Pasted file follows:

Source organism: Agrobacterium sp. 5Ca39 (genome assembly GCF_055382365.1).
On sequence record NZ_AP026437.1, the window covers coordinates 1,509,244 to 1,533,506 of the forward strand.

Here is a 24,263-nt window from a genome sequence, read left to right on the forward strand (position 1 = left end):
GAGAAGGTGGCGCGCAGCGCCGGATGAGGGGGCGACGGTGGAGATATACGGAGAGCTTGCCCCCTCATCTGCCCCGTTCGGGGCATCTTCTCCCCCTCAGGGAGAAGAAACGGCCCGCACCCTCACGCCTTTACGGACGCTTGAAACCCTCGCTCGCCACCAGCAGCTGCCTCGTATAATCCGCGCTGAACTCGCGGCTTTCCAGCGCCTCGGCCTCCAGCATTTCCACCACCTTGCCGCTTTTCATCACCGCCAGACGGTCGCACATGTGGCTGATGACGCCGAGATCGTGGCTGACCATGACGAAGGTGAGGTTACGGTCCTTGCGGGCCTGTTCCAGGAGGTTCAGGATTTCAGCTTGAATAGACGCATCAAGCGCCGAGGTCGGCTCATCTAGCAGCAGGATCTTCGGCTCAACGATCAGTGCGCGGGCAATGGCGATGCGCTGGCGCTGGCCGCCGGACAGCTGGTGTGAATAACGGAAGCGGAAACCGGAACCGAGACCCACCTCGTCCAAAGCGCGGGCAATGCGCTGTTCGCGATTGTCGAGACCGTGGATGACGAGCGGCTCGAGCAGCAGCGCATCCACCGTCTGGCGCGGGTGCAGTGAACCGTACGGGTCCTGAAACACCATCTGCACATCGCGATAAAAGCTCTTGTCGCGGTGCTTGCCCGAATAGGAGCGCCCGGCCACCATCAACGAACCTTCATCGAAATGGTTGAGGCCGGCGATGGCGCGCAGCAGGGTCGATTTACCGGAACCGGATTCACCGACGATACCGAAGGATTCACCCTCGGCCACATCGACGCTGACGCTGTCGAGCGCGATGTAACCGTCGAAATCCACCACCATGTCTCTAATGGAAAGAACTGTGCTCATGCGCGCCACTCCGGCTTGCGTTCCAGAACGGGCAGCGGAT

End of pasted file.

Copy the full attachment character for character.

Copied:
Source organism: Agrobacterium sp. 5Ca39 (genome assembly GCF_055382365.1).
On sequence record NZ_AP026437.1, the window covers coordinates 1,509,244 to 1,533,506 of the forward strand.

Here is a 24,263-nt window from a genome sequence, read left to right on the forward strand (position 1 = left end):
GAGAAGGTGGCGCGCAGCGCCGGATGAGGGGGCGACGGTGGAGATATACGGAGAGCTTGCCCCCTCATCTGCCCCGTTCGGGGCATCTTCTCCCCCTCAGGGAGAAGAAACGGCCCGCACCCTCACGCCTTTACGGACGCTTGAAACCCTCGCTCGCCACCAGCAGCTGCCTCGTATAATCCGCGCTGAACTCGCGGCTTTCCAGCGCCTCGGCCTCCAGCATTTCCACCACCTTGCCGCTTTTCATCACCGCCAGACGGTCGCACATGTGGCTGATGACGCCGAGATCGTGGCTGACCATGACGAAGGTGAGGTTACGGTCCTTGCGGGCCTGTTCCAGGAGGTTCAGGATTTCAGCTTGAATAGACGCATCAAGCGCCGAGGTCGGCTCATCTAGCAGCAGGATCTTCGGCTCAACGATCAGTGCGCGGGCAATGGCGATGCGCTGGCGCTGGCCGCCGGACAGCTGGTGTGAATAACGGAAGCGGAAACCGGAACCGAGACCCACCTCGTCCAAAGCGCGGGCAATGCGCTGTTCGCGATTGTCGAGACCGTGGATGACGAGCGGCTCGAGCAGCAGCGCATCCACCGTCTGGCGCGGGTGCAGTGAACCGTACGGGTCCTGAAACACCATCTGCACATCGCGATAAAAGCTCTTGTCGCGGTGCTTGCCCGAATAGGAGCGCCCGGCCACCATCAACGAACCTTCATCGAAATGGTTGAGGCCGGCGATGGCGCGCAGCAGGGTCGATTTACCGGAACCGGATTCACCGACGATACCGAAGGATTCACCCTCGGCCACATCGACGCTGACGCTGTCGAGCGCGATGTAACCGTCGAAATCCACCACCATGTCTCTAATGGAAAGAACTGTGCTCATGCGCGCCACTCCGGCTTGCGTTCCAGAACGGGCAGCGGAT